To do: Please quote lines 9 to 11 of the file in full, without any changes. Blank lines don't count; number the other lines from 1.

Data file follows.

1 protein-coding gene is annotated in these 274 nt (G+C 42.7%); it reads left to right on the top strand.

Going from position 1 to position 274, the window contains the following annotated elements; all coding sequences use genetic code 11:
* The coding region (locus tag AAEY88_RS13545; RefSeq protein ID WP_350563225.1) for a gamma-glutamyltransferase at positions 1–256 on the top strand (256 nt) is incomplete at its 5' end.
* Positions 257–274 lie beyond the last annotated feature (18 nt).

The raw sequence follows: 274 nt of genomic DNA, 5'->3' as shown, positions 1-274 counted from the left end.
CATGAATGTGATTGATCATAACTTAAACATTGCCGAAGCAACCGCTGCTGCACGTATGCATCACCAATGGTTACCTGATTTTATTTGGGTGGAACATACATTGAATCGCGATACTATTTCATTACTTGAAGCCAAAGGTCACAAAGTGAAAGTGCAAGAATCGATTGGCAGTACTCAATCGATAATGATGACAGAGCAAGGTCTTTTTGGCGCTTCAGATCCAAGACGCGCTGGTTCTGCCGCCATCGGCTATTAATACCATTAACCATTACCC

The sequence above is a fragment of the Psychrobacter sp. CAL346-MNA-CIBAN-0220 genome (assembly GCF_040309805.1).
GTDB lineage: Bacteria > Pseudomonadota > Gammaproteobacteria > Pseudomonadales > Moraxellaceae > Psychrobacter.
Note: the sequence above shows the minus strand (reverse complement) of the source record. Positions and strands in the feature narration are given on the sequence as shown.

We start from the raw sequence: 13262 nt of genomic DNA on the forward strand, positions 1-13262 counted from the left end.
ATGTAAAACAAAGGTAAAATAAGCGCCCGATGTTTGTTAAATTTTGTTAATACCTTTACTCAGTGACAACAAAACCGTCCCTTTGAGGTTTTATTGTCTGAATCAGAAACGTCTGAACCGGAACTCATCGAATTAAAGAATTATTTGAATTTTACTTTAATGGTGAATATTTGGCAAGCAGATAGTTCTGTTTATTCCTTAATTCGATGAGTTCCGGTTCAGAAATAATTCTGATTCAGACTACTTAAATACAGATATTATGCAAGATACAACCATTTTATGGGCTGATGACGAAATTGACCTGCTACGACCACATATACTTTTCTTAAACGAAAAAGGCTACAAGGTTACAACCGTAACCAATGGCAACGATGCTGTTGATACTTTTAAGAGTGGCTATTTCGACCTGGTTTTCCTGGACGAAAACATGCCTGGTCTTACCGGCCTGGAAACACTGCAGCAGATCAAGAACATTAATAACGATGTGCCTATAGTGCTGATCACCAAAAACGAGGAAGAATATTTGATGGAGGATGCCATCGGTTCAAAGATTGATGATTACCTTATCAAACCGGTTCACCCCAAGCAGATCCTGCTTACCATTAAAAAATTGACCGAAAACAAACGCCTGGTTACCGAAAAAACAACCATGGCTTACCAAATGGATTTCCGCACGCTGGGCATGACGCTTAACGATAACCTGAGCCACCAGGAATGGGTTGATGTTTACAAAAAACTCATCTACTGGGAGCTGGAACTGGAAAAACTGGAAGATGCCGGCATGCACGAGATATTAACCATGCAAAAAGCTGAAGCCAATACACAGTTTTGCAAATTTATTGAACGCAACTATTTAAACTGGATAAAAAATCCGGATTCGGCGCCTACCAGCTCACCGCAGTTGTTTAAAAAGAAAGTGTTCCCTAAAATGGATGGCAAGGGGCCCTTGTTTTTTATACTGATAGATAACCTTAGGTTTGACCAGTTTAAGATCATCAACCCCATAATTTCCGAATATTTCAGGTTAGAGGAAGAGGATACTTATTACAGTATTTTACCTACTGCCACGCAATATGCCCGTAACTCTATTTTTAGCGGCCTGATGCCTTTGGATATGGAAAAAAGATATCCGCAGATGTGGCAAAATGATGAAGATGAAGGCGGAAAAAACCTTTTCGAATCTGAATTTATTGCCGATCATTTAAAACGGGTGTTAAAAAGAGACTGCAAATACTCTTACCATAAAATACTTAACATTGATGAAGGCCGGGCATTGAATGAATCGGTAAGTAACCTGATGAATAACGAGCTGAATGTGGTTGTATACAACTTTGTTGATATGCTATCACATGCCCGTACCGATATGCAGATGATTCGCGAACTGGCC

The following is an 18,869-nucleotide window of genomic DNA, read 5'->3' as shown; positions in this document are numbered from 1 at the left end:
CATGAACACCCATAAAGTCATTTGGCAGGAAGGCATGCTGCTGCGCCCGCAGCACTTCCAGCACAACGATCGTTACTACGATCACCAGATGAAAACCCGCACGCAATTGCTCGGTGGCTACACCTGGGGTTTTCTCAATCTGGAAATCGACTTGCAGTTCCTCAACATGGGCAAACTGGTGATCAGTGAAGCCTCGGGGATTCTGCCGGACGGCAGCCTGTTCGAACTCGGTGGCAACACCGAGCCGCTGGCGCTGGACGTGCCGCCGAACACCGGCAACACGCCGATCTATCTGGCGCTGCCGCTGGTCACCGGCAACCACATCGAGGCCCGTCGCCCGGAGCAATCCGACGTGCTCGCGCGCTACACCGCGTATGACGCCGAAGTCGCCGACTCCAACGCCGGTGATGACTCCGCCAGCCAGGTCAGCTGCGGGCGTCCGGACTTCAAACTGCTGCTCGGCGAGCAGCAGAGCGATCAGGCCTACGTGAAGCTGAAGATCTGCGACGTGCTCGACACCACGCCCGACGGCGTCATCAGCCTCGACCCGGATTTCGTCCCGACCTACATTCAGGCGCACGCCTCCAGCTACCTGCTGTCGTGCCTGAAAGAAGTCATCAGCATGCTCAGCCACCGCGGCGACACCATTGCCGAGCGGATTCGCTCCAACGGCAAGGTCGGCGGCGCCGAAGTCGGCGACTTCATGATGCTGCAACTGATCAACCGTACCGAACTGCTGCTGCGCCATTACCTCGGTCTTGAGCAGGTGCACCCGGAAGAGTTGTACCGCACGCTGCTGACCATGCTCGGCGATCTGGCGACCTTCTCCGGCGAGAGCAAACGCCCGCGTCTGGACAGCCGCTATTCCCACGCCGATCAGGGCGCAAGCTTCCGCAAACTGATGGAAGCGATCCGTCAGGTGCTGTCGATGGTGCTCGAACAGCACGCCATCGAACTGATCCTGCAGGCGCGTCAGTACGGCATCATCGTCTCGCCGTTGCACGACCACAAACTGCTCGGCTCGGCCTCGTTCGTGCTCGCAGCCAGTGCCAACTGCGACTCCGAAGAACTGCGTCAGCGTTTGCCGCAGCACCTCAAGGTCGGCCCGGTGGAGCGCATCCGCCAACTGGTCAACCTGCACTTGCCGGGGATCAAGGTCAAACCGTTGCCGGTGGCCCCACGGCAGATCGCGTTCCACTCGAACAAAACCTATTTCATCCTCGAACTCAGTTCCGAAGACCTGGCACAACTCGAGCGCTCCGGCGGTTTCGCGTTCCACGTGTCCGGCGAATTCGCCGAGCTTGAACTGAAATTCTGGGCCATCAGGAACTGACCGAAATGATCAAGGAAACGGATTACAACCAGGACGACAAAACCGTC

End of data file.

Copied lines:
Note: the sequence above shows the minus strand (reverse complement) of the source record. Positions and strands in the feature narration are given on the sequence as shown.

We start from the raw sequence: 13262 nt of genomic DNA on the forward strand, positions 1-13262 counted from the left end.
ATGTAAAACAAAGGTAAAATAAGCGCCCGATGTTTGTTAAATTTTGTTAATACCTTTACTCAGTGACAACAAAACCGTCCCTTTGAGGTTTTATTGTCTGAATCAGAAACGTCTGAACCGGAACTCATCGAATTAAAGAATTATTTGAATTTTACTTTAATGGTGAATATTTGGCAAGCAGATAGTTCTGTTTATTCCTTAATTCGATGAGTTCCGGTTCAGAAATAATTCTGATTCAGACTACTTAAATACAGATATTATGCAAGATACAACCATTTTATGGGCTGATGACGAAATTGACCTGCTACGACCACATATACTTTTCTTAAACGAAAAAGGCTACAAGGTTACAACCGTAACCAATGGCAACGATGCTGTTGATACTTTTAAGAGTGGCTATTTCGACCTGGTTTTCCTGGACGAAAACATGCCTGGTCTTACCGGCCTGGAAACACTGCAGCAGATCAAGAACATTAATAACGATGTGCCTATAGTGCTGATCACCAAAAACGAGGAAGAATATTTGATGGAGGATGCCATCGGTTCAAAGATTGATGATTACCTTATCAAACCGGTTCACCCCAAGCAGATCCTGCTTACCATTAAAAAATTGACCGAAAACAAACGCCTGGTTACCGAAAAAACAACCATGGCTTACCAAATGGATTTCCGCACGCTGGGCATGACGCTTAACGATAACCTGAGCCACCAGGAATGGGTTGATGTTTACAAAAAACTCATCTACTGGGAGCTGGAACTGGAAAAACTGGAAGATGCCGGCATGCACGAGATATTAACCATGCAAAAAGCTGAAGCCAATACACAGTTTTGCAAATTTATTGAACGCAACTATTTAAACTGGATAAAAAATCCGGATTCGGCGCCTACCAGCTCACCGCAGTTGTTTAAAAAGAAAGTGTTCCCTAAAATGGATGGCAAGGGGCCCTTGTTTTTTATACTGATAGATAACCTTAGGTTTGACCAGTTTAAGATCATCAACCCCATAATTTCCGAATATTTCAGGTTAGAGGAAGAGGATACTTATTACAGTATTTTACCTACTGCCACGCAATATGCCCGTAACTCTATTTTTAGCGGCCTGATGCCTTTGGATATGGAAAAAAGATATCCGCAGATGTGGCAAAATGATGAAGATGAAGGCGGAAAAAACCTTTTCGAATCTGAATTTATTGCCGATCATTTAAAACGGGTGTTAAAAAGAGACTGCAAATACTCTTACCATAAAATACTTAACATTGATGAAGGCCGGGCATTGAATGAATCGGTAAGTAACCTGATGAATAACGAGCTGAATGTGGTTGTATACAACTTTGTTGATATGCTATCACATGCCCGTACCGATATGCAGATGATTCGCGAACTGGCC